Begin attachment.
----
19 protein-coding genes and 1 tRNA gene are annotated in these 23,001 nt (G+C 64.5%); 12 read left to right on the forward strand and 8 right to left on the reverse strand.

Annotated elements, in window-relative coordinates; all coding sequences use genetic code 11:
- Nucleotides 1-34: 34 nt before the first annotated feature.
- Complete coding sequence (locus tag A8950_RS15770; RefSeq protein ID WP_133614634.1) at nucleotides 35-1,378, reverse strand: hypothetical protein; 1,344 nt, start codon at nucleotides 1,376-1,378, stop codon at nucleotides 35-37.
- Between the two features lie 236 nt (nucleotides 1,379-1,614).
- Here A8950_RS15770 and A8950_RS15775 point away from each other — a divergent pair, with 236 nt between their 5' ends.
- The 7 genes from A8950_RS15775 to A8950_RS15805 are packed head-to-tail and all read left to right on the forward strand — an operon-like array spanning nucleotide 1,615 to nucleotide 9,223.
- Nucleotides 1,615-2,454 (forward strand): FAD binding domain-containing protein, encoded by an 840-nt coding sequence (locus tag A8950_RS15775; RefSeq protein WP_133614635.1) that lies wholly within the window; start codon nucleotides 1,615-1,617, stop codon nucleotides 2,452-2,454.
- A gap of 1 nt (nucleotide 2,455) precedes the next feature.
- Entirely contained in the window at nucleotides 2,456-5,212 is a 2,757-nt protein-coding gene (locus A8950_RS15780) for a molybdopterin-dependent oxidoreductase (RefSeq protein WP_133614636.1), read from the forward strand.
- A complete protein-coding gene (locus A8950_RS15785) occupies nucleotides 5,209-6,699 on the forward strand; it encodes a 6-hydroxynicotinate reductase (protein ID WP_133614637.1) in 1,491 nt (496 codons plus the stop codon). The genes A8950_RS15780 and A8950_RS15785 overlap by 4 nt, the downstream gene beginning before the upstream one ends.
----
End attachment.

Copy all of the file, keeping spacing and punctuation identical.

19 protein-coding genes and 1 tRNA gene are annotated in these 23,001 nt (G+C 64.5%); 12 read left to right on the forward strand and 8 right to left on the reverse strand.

Annotated elements, in window-relative coordinates; all coding sequences use genetic code 11:
- Nucleotides 1-34: 34 nt before the first annotated feature.
- Complete coding sequence (locus tag A8950_RS15770; RefSeq protein ID WP_133614634.1) at nucleotides 35-1,378, reverse strand: hypothetical protein; 1,344 nt, start codon at nucleotides 1,376-1,378, stop codon at nucleotides 35-37.
- Between the two features lie 236 nt (nucleotides 1,379-1,614).
- Here A8950_RS15770 and A8950_RS15775 point away from each other — a divergent pair, with 236 nt between their 5' ends.
- The 7 genes from A8950_RS15775 to A8950_RS15805 are packed head-to-tail and all read left to right on the forward strand — an operon-like array spanning nucleotide 1,615 to nucleotide 9,223.
- Nucleotides 1,615-2,454 (forward strand): FAD binding domain-containing protein, encoded by an 840-nt coding sequence (locus tag A8950_RS15775; RefSeq protein WP_133614635.1) that lies wholly within the window; start codon nucleotides 1,615-1,617, stop codon nucleotides 2,452-2,454.
- A gap of 1 nt (nucleotide 2,455) precedes the next feature.
- Entirely contained in the window at nucleotides 2,456-5,212 is a 2,757-nt protein-coding gene (locus A8950_RS15780) for a molybdopterin-dependent oxidoreductase (RefSeq protein WP_133614636.1), read from the forward strand.
- A complete protein-coding gene (locus A8950_RS15785) occupies nucleotides 5,209-6,699 on the forward strand; it encodes a 6-hydroxynicotinate reductase (protein ID WP_133614637.1) in 1,491 nt (496 codons plus the stop codon). The genes A8950_RS15780 and A8950_RS15785 overlap by 4 nt, the downstream gene beginning before the upstream one ends.